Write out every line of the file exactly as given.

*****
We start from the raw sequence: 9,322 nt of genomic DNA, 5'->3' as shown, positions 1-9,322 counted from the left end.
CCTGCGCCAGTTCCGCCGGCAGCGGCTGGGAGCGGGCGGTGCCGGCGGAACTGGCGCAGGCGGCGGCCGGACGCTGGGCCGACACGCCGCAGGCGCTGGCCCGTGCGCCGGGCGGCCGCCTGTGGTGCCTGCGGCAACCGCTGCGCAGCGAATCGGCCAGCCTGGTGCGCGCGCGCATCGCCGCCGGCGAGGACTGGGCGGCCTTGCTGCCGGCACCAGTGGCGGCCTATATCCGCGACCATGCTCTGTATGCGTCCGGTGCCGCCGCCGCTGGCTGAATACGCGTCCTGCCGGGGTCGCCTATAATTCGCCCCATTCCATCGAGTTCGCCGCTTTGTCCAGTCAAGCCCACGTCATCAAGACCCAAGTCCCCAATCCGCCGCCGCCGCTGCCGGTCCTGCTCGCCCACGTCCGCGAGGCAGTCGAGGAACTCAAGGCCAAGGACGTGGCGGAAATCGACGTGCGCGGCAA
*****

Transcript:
We start from the raw sequence: 9,322 nt of genomic DNA, 5'->3' as shown, positions 1-9,322 counted from the left end.
CCTGCGCCAGTTCCGCCGGCAGCGGCTGGGAGCGGGCGGTGCCGGCGGAACTGGCGCAGGCGGCGGCCGGACGCTGGGCCGACACGCCGCAGGCGCTGGCCCGTGCGCCGGGCGGCCGCCTGTGGTGCCTGCGGCAACCGCTGCGCAGCGAATCGGCCAGCCTGGTGCGCGCGCGCATCGCCGCCGGCGAGGACTGGGCGGCCTTGCTGCCGGCACCAGTGGCGGCCTATATCCGCGACCATGCTCTGTATGCGTCCGGTGCCGCCGCCGCTGGCTGAATACGCGTCCTGCCGGGGTCGCCTATAATTCGCCCCATTCCATCGAGTTCGCCGCTTTGTCCAGTCAAGCCCACGTCATCAAGACCCAAGTCCCCAATCCGCCGCCGCCGCTGCCGGTCCTGCTCGCCCACGTCCGCGAGGCAGTCGAGGAACTCAAGGCCAAGGACGTGGCGGAAATCGACGTGCGCGGCAA